Pasta, pizza, espresso. The boot-shaped country located at the south end of the European continent has always been, and continues to be, a hotspot for tourism and traveling due to the enchanting air and atmosphere the culture there irradiates.
Be it amazing gondola travels in Venice, wondrous exploration of renaissance art at the museums, or touring around the Roman Coliseum and the rest of some of the most astonishing monuments western civilization has to offer! Italy has something that appeals to everyone, and these books guide across the best they have to see.
#1 Italian Neighbors by Tim Parks
“Italian Neighbors” rang true in so many ways that I could not have envisioned prior to personal experience. Tim Parks is a very good storyteller and observer of people and culture. His stories and explanations of Italian ways, of “moments” as we call them in our household, brought back memories (both find and not-so).
In this deliciously seductive account of an Italian neighborhood with a statue of the Virgin at one end of the street, a derelict bottle factory at the other, and a wealth of exotic flora and fauna in between, acclaimed novelist Tim Parks celebrates ten years of living with his wife, Rita, in Verona, Italy.
#2 Call Me by Your Name by Andre Aciman
André Aciman is an American memoirist, essayist, and New York Times bestselling novelist originally from Alexandria, Egypt. He has also written many essays and reviews on Marcel Proust. His work has appeared in The New Yorker, The New York Review of Books, The New York Times, The New Republic, Condé Nast Traveler, The Paris Review, Granta as well as in many volumes of The Best American Essays.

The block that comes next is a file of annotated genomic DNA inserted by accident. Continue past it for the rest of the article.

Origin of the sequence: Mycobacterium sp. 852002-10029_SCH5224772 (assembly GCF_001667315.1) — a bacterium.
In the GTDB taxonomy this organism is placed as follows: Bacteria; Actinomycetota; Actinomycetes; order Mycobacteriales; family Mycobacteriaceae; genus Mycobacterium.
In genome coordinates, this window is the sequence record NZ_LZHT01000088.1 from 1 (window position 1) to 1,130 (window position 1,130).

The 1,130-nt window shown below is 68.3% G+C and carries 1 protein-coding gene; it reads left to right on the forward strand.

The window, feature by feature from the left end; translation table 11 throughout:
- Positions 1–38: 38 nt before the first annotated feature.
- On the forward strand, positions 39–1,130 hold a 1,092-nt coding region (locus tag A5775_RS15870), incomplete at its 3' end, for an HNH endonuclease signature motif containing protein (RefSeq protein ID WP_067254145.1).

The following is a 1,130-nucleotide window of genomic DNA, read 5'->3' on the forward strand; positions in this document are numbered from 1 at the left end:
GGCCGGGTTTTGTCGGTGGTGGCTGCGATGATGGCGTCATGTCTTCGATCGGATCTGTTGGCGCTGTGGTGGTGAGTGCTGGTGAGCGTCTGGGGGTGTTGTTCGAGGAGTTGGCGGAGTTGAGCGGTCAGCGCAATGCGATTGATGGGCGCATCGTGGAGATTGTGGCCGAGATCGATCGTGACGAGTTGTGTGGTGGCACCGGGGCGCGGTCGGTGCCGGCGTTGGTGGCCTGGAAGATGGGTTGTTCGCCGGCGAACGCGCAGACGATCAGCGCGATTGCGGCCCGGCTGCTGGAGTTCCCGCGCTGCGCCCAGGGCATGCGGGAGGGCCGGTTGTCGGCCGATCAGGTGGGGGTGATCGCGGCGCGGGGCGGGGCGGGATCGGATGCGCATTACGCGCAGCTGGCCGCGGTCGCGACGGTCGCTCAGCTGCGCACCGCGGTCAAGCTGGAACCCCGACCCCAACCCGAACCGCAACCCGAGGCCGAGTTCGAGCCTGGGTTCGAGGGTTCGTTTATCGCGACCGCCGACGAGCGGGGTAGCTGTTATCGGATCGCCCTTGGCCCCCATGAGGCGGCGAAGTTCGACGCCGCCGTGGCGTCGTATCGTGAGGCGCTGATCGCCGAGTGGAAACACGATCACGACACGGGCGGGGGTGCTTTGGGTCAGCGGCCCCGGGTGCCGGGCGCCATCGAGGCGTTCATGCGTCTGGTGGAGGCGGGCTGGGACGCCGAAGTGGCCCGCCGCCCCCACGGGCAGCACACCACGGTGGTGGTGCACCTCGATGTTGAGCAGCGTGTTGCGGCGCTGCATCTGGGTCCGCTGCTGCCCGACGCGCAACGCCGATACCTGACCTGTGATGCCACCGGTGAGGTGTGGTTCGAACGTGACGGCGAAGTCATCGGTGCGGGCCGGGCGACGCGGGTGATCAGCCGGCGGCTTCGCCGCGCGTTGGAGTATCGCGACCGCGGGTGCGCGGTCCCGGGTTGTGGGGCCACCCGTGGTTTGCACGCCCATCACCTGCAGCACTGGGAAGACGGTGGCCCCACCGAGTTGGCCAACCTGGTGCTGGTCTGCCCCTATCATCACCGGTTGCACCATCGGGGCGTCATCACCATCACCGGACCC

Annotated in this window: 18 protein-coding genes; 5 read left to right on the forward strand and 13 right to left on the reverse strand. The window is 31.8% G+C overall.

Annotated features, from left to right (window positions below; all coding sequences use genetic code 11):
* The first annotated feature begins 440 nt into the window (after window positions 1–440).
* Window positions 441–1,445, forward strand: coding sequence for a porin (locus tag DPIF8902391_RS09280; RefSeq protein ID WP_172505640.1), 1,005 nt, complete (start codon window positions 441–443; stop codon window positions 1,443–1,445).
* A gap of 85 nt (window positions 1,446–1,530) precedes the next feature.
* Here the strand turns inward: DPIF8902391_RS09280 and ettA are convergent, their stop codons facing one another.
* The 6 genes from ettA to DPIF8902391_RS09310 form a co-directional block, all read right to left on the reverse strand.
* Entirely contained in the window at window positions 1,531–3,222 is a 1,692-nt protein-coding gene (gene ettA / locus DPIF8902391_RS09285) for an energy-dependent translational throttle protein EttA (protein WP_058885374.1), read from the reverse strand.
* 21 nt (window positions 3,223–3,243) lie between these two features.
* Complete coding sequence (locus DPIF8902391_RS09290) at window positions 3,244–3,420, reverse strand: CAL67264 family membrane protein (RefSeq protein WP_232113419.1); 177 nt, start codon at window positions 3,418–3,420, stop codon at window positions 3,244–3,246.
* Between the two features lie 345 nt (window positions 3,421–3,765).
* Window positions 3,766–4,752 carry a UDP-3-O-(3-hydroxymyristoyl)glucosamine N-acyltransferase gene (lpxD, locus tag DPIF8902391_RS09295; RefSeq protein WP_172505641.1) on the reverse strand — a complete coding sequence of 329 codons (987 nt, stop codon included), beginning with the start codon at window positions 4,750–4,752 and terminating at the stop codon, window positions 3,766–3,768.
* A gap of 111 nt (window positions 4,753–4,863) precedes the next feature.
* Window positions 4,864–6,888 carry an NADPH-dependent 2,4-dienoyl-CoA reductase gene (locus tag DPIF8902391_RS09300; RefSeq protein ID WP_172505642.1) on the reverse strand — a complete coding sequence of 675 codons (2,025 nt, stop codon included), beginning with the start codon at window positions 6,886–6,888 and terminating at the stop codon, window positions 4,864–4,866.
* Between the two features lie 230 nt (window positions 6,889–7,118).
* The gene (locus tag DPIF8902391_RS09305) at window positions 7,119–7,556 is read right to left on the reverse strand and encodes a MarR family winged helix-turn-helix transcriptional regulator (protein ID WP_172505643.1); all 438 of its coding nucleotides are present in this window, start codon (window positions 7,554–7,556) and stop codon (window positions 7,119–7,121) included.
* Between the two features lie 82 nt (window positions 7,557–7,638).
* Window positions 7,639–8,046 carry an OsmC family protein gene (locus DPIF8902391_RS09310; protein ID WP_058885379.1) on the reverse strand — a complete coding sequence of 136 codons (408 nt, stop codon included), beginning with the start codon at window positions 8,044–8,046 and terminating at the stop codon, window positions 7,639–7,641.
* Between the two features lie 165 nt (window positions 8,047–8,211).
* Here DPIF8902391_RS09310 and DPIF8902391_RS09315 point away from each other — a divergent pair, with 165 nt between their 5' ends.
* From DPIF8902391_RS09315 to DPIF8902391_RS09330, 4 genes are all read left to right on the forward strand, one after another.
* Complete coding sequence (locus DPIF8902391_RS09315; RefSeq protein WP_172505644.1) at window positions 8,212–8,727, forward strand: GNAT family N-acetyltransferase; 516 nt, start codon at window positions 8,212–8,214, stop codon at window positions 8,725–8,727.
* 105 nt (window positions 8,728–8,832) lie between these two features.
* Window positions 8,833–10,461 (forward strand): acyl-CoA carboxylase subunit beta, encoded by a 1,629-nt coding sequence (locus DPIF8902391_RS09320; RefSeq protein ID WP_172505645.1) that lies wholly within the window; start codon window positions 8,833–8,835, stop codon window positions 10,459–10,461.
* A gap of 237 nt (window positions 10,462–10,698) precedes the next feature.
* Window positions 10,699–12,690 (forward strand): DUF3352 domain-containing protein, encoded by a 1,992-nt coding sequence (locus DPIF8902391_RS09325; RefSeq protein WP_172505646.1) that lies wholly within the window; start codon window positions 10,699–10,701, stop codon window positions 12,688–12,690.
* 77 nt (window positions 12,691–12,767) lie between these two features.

#3 My Brilliant Friend by Elena Ferrante
A modern masterpiece from one of Italy’s most acclaimed authors, My Brilliant Friend is a generous-hearted story about two friends, Elena and Lila. Ferrante’s inimitable style lends itself perfectly to a meticulous portrait of these two women that is also the story of a nation and a touching meditation on the nature of friendship.
The story begins in the 1950s, in a poor but vibrant neighborhood on the outskirts of Naples. Growing up on these tough streets the two girls learn to rely on each other ahead of anyone or anything else. As they grow and their paths repeatedly diverge and converge, Elena and Lila remain best friends whose respective destinies are reflected and refracted in the other.
#4 The Garden of the Finzi-Continis by Giorgio Bassani
Not enough people know that this tale of a middle-class Jewish youth’s obsession with the far more aristocratic Micol Finzi-Contini stems from a novel, not a novelization. Bassani’s doom- and tomb-ridden examination of one-sided love is far more complex–about individuals’ inability to contend with personal and political annihilation. Events call for heroism, yet it seems downright absurd that now, all of a sudden, exceptional behavior was demanded of us. The narrator writes in retrospect, 13 years after World War II’s end, and reveals the Finzi-Continis’ 1943 deportation to Germany right from the star.
#5 Rick Steves Italy 2019 by Rick Steves
It is one of the most comprehensive guidebooks on Italy I have read. There are a lot of helpful tips in this guidebook. It is available in digital and paperback form.
The recommendations of products and books within this article where sourced from industry experts. Their names and websites are listed below.